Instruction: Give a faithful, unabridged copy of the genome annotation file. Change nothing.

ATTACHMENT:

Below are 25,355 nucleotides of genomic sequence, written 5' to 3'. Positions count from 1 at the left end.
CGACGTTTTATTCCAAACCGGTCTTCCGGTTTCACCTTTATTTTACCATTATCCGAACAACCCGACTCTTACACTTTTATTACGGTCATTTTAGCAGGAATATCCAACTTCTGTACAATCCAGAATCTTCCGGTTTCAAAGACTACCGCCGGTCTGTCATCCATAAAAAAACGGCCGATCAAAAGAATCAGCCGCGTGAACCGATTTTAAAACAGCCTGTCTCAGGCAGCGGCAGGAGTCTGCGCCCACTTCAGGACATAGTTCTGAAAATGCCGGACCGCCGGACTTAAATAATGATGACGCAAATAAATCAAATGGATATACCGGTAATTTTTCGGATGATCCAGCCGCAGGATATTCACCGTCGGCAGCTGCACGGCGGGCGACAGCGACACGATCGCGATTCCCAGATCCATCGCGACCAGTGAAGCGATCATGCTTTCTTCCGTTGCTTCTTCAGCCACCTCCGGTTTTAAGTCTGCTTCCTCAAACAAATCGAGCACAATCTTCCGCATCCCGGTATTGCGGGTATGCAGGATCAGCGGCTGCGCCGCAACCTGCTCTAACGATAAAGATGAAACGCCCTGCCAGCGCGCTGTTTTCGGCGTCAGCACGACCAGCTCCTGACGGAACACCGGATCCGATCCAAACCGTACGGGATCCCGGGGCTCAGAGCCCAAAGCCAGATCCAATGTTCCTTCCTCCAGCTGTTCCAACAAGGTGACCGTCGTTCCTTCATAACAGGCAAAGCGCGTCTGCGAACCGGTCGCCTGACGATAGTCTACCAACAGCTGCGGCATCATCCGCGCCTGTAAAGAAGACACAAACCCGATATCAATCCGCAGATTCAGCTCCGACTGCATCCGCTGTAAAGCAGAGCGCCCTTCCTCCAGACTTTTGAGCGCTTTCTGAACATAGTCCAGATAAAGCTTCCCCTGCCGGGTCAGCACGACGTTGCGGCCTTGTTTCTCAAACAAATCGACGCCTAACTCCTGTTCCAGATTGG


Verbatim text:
Below are 25,355 nucleotides of genomic sequence, written 5' to 3'. Positions count from 1 at the left end.
CGACGTTTTATTCCAAACCGGTCTTCCGGTTTCACCTTTATTTTACCATTATCCGAACAACCCGACTCTTACACTTTTATTACGGTCATTTTAGCAGGAATATCCAACTTCTGTACAATCCAGAATCTTCCGGTTTCAAAGACTACCGCCGGTCTGTCATCCATAAAAAAACGGCCGATCAAAAGAATCAGCCGCGTGAACCGATTTTAAAACAGCCTGTCTCAGGCAGCGGCAGGAGTCTGCGCCCACTTCAGGACATAGTTCTGAAAATGCCGGACCGCCGGACTTAAATAATGATGACGCAAATAAATCAAATGGATATACCGGTAATTTTTCGGATGATCCAGCCGCAGGATATTCACCGTCGGCAGCTGCACGGCGGGCGACAGCGACACGATCGCGATTCCCAGATCCATCGCGACCAGTGAAGCGATCATGCTTTCTTCCGTTGCTTCTTCAGCCACCTCCGGTTTTAAGTCTGCTTCCTCAAACAAATCGAGCACAATCTTCCGCATCCCGGTATTGCGGGTATGCAGGATCAGCGGCTGCGCCGCAACCTGCTCTAACGATAAAGATGAAACGCCCTGCCAGCGCGCTGTTTTCGGCGTCAGCACGACCAGCTCCTGACGGAACACCGGATCCGATCCAAACCGTACGGGATCCCGGGGCTCAGAGCCCAAAGCCAGATCCAATGTTCCTTCCTCCAGCTGTTCCAACAAGGTGACCGTCGTTCCTTCATAACAGGCAAAGCGCGTCTGCGAACCGGTCGCCTGACGATAGTCTACCAACAGCTGCGGCATCATCCGCGCCTGTAAAGAAGACACAAACCCGATATCAATCCGCAGATTCAGCTCCGACTGCATCCGCTGTAAAGCAGAGCGCCCTTCCTCCAGACTTTTGAGCGCTTTCTGAACATAGTCCAGATAAAGCTTCCCCTGCCGGGTCAGCACGACGTTGCGGCCTTGTTTCTCAAACAAATCGACGCCTAACTCCTGTTCCAGATTGG